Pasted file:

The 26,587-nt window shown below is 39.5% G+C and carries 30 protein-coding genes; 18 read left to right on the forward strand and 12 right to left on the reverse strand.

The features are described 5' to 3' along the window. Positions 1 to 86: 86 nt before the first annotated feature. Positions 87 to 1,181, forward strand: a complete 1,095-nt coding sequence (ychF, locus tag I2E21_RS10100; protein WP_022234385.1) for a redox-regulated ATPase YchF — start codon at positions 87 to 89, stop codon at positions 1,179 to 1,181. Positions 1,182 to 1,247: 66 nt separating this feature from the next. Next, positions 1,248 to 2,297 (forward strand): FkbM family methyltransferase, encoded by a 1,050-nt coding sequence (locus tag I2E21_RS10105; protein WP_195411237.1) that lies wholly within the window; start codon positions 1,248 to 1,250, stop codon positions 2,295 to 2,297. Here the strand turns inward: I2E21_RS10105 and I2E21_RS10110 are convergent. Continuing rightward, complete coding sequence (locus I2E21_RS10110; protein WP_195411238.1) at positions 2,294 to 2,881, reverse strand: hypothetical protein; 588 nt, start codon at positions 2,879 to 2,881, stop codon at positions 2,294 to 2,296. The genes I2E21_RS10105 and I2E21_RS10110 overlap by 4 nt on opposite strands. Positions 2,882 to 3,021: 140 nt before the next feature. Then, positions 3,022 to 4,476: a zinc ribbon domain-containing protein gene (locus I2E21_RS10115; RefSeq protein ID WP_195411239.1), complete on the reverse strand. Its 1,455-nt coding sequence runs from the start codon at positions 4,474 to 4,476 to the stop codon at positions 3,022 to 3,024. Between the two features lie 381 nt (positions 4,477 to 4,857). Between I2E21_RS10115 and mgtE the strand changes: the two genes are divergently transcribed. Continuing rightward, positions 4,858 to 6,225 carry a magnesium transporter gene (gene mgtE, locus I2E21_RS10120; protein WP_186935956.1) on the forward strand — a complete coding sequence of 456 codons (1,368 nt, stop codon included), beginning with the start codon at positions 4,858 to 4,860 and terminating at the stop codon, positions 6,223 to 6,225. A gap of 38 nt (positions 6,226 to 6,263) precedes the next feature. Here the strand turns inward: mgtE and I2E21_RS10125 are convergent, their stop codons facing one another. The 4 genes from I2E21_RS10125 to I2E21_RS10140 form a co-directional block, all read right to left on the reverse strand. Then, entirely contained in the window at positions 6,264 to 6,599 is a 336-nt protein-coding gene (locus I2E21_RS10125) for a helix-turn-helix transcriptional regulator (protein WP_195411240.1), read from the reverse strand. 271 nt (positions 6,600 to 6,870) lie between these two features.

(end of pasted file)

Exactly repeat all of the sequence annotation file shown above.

The 26,587-nt window shown below is 39.5% G+C and carries 30 protein-coding genes; 18 read left to right on the forward strand and 12 right to left on the reverse strand.

The features are described 5' to 3' along the window. Positions 1 to 86: 86 nt before the first annotated feature. Positions 87 to 1,181, forward strand: a complete 1,095-nt coding sequence (ychF, locus tag I2E21_RS10100; protein WP_022234385.1) for a redox-regulated ATPase YchF — start codon at positions 87 to 89, stop codon at positions 1,179 to 1,181. Positions 1,182 to 1,247: 66 nt separating this feature from the next. Next, positions 1,248 to 2,297 (forward strand): FkbM family methyltransferase, encoded by a 1,050-nt coding sequence (locus tag I2E21_RS10105; protein WP_195411237.1) that lies wholly within the window; start codon positions 1,248 to 1,250, stop codon positions 2,295 to 2,297. Here the strand turns inward: I2E21_RS10105 and I2E21_RS10110 are convergent. Continuing rightward, complete coding sequence (locus I2E21_RS10110; protein WP_195411238.1) at positions 2,294 to 2,881, reverse strand: hypothetical protein; 588 nt, start codon at positions 2,879 to 2,881, stop codon at positions 2,294 to 2,296. The genes I2E21_RS10105 and I2E21_RS10110 overlap by 4 nt on opposite strands. Positions 2,882 to 3,021: 140 nt before the next feature. Then, positions 3,022 to 4,476: a zinc ribbon domain-containing protein gene (locus I2E21_RS10115; RefSeq protein ID WP_195411239.1), complete on the reverse strand. Its 1,455-nt coding sequence runs from the start codon at positions 4,474 to 4,476 to the stop codon at positions 3,022 to 3,024. Between the two features lie 381 nt (positions 4,477 to 4,857). Between I2E21_RS10115 and mgtE the strand changes: the two genes are divergently transcribed. Continuing rightward, positions 4,858 to 6,225 carry a magnesium transporter gene (gene mgtE, locus I2E21_RS10120; protein WP_186935956.1) on the forward strand — a complete coding sequence of 456 codons (1,368 nt, stop codon included), beginning with the start codon at positions 4,858 to 4,860 and terminating at the stop codon, positions 6,223 to 6,225. A gap of 38 nt (positions 6,226 to 6,263) precedes the next feature. Here the strand turns inward: mgtE and I2E21_RS10125 are convergent, their stop codons facing one another. The 4 genes from I2E21_RS10125 to I2E21_RS10140 form a co-directional block, all read right to left on the reverse strand. Then, entirely contained in the window at positions 6,264 to 6,599 is a 336-nt protein-coding gene (locus I2E21_RS10125) for a helix-turn-helix transcriptional regulator (protein WP_195411240.1), read from the reverse strand. 271 nt (positions 6,600 to 6,870) lie between these two features.